Many residents of the small Blue Ridge Mountain community that I call home in Southwestern Virginia work at the Volvo truck plant in nearby Pulaski.
Or at least they used to. Too many of them now eat breakfast at the restaurant near my office and scan the want ads, looking for work to replace the jobs they lost just as Christmas approaches.
A vendor who supplies my web hosting data center in Blacksburg, Virginia, told me the other day that our local telephone cooperative is so slow in paying its bills that his company now demands cash on delivery (C.O.D.). A city in Georgia that I did some work for several months ago still owes me money from the job.
America is caught in a paradox.
Too many with mortgages now owe more than their homes are worth. Too many worry if they can put food on the table to feed their families. They look at billions of their tax dollars going to mismanaged banks and auto companies and wonder if they can scrape together enough to buy a few Christmas presents for the kids.
Yet polls show they have hope in President-elect Obama and feel the future will be better than the immediate past.
For too many, hope in an uncertain future is all they have left.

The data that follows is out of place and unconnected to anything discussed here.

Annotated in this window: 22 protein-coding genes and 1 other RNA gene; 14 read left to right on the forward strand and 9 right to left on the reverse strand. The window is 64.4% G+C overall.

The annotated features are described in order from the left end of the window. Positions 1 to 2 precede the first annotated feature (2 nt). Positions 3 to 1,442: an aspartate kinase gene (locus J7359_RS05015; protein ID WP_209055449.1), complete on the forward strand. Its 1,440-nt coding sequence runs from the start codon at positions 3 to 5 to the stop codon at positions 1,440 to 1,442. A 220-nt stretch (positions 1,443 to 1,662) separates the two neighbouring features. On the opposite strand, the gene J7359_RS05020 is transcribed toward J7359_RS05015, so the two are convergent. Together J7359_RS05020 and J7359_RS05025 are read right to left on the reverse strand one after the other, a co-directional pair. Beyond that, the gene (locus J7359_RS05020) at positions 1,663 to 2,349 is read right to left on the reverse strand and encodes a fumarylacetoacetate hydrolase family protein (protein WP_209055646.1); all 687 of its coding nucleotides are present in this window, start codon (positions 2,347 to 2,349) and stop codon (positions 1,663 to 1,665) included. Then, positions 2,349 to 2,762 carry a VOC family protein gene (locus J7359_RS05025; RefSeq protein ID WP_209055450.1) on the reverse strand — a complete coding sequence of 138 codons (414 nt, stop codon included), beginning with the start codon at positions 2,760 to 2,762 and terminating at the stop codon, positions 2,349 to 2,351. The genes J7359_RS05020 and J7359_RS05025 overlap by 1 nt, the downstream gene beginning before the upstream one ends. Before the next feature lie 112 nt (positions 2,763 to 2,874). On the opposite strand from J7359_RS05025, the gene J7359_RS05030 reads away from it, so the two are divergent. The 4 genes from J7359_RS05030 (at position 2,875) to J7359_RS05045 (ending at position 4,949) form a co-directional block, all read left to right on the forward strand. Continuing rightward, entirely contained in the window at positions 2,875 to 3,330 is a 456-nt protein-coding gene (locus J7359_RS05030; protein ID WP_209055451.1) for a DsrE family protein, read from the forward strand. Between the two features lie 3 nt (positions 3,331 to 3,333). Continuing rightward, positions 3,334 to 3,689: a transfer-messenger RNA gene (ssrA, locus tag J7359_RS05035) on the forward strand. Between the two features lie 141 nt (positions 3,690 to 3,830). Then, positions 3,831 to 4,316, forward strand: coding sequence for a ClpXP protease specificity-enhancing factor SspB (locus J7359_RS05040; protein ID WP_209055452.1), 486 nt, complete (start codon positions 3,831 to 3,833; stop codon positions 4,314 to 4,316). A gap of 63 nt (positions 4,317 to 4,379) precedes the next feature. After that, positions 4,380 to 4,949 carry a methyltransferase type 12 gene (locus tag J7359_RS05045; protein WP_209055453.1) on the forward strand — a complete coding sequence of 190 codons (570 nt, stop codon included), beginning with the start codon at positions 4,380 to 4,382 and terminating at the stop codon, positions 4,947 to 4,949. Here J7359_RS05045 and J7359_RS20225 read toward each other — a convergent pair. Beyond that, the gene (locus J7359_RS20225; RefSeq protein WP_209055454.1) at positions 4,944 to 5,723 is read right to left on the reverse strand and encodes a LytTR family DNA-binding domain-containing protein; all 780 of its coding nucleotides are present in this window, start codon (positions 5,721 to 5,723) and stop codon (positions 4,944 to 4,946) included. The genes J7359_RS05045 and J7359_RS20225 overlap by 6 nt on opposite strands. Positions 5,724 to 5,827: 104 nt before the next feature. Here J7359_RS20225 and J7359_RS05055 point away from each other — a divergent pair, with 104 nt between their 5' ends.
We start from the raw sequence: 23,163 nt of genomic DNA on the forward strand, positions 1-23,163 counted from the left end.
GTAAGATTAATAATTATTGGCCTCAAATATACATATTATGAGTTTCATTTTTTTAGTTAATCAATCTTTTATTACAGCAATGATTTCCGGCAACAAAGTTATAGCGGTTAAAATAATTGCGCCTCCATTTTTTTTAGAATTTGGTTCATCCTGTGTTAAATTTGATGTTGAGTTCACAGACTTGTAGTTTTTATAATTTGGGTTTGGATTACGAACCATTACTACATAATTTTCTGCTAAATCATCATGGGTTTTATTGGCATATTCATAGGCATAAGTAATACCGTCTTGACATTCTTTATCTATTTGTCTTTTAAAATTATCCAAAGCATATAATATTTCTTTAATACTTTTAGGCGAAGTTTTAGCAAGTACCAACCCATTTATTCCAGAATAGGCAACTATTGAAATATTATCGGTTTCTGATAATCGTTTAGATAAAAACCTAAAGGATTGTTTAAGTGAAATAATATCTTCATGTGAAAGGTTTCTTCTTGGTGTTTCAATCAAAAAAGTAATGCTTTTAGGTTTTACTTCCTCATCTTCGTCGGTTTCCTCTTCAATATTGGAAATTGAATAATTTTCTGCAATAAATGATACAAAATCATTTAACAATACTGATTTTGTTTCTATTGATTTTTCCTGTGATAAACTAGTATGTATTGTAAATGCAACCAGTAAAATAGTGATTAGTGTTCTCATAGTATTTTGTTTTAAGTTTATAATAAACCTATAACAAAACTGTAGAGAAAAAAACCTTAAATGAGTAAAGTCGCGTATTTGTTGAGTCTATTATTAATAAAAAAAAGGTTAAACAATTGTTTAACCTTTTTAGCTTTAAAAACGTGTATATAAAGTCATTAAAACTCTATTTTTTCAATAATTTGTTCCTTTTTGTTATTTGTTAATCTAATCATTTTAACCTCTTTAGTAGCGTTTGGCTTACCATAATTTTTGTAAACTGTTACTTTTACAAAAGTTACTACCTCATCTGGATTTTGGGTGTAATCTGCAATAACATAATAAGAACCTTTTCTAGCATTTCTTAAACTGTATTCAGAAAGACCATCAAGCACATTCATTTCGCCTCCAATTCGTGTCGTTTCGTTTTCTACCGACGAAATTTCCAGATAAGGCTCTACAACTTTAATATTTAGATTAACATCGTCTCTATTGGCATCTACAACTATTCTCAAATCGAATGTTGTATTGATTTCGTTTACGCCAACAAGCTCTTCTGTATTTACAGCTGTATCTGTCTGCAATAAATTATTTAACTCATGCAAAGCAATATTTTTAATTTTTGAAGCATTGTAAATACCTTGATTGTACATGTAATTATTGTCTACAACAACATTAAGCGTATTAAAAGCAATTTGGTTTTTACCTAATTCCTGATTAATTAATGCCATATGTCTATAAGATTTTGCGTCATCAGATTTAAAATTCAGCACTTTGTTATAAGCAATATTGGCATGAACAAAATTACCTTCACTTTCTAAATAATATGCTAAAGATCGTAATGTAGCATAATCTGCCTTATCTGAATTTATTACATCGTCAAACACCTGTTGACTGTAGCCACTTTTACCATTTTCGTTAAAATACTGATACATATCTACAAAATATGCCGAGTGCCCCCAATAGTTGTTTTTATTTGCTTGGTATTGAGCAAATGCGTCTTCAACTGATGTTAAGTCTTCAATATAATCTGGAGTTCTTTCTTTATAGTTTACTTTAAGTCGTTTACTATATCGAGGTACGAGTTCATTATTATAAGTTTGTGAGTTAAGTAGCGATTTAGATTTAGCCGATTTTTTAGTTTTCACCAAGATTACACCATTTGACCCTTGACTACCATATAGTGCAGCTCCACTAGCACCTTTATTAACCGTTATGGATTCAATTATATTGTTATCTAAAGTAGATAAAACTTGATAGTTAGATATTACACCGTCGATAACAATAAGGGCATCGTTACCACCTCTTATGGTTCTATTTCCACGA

America is at a crossroads and the next turn is neither certain or a guarantee of a cure for the future.
Some say let the auto industry fail and declare bankruptcy. Others say we can’t let that happen because it could put up to 2 million Americans out of work. But even if the government comes to the rescue, at least 1 million will lose their jobs in a mandated reorganization.
Still others say America’s role as a major economic power in the world is over and, in the end, we have only ourselves to blame. The government, business and most consumers live on credit they can’t afford and mortgage the future on a reckless gamble that the future will bring salvation.
At a store the other day, I watched a young mother use four different credit cards to pay for $2500 worth of Christmas gifts. Each of the cards were too close to their credit limits to pay for the items by themselves so she spread the cost over four cards.
Businesses that exist on lines of credit find themselves cash-strapped as banks clamp down.
The government deficit stands at an all-time high and will get worse if proposed economic recovery programs percolating within the incoming Obama administration and the new Congress become law.
Can we spend our way out of trouble? People with PhDs after their names claim we can. I’m not an economist but it seems to me that what Uncle Sam wants to do is use several new Visa cards to pay the bill on a bunch of other maxed-out Visa cards. It’s smoke and mirrors.
So what do we do when the smoke clears and the mirrors break?
I’m not sure what the future holds for America. I’m not sure anyone else really knows either.